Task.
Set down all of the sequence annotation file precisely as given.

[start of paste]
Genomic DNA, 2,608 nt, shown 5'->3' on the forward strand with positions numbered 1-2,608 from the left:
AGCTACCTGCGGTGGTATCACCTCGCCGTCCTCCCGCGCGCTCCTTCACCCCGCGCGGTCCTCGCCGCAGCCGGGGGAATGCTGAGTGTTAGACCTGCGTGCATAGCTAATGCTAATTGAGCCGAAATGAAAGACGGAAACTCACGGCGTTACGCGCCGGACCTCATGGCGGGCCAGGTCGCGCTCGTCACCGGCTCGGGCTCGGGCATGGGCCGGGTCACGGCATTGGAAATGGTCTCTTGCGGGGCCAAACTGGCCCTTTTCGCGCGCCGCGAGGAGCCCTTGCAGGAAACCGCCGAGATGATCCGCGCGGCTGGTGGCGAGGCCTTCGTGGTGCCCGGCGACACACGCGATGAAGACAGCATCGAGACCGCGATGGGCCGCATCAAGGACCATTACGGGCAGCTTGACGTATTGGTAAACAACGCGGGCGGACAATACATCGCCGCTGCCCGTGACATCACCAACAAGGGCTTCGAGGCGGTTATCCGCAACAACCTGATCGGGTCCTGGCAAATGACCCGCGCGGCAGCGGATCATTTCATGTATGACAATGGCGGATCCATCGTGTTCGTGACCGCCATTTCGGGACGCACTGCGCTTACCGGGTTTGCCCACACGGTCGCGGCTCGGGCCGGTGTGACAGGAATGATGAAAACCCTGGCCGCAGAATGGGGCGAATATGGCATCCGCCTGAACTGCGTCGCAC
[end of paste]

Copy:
Genomic DNA, 2,608 nt, shown 5'->3' on the forward strand with positions numbered 1-2,608 from the left:
AGCTACCTGCGGTGGTATCACCTCGCCGTCCTCCCGCGCGCTCCTTCACCCCGCGCGGTCCTCGCCGCAGCCGGGGGAATGCTGAGTGTTAGACCTGCGTGCATAGCTAATGCTAATTGAGCCGAAATGAAAGACGGAAACTCACGGCGTTACGCGCCGGACCTCATGGCGGGCCAGGTCGCGCTCGTCACCGGCTCGGGCTCGGGCATGGGCCGGGTCACGGCATTGGAAATGGTCTCTTGCGGGGCCAAACTGGCCCTTTTCGCGCGCCGCGAGGAGCCCTTGCAGGAAACCGCCGAGATGATCCGCGCGGCTGGTGGCGAGGCCTTCGTGGTGCCCGGCGACACACGCGATGAAGACAGCATCGAGACCGCGATGGGCCGCATCAAGGACCATTACGGGCAGCTTGACGTATTGGTAAACAACGCGGGCGGACAATACATCGCCGCTGCCCGTGACATCACCAACAAGGGCTTCGAGGCGGTTATCCGCAACAACCTGATCGGGTCCTGGCAAATGACCCGCGCGGCAGCGGATCATTTCATGTATGACAATGGCGGATCCATCGTGTTCGTGACCGCCATTTCGGGACGCACTGCGCTTACCGGGTTTGCCCACACGGTCGCGGCTCGGGCCGGTGTGACAGGAATGATGAAAACCCTGGCCGCAGAATGGGGCGAATATGGCATCCGCCTGAACTGCGTCGCAC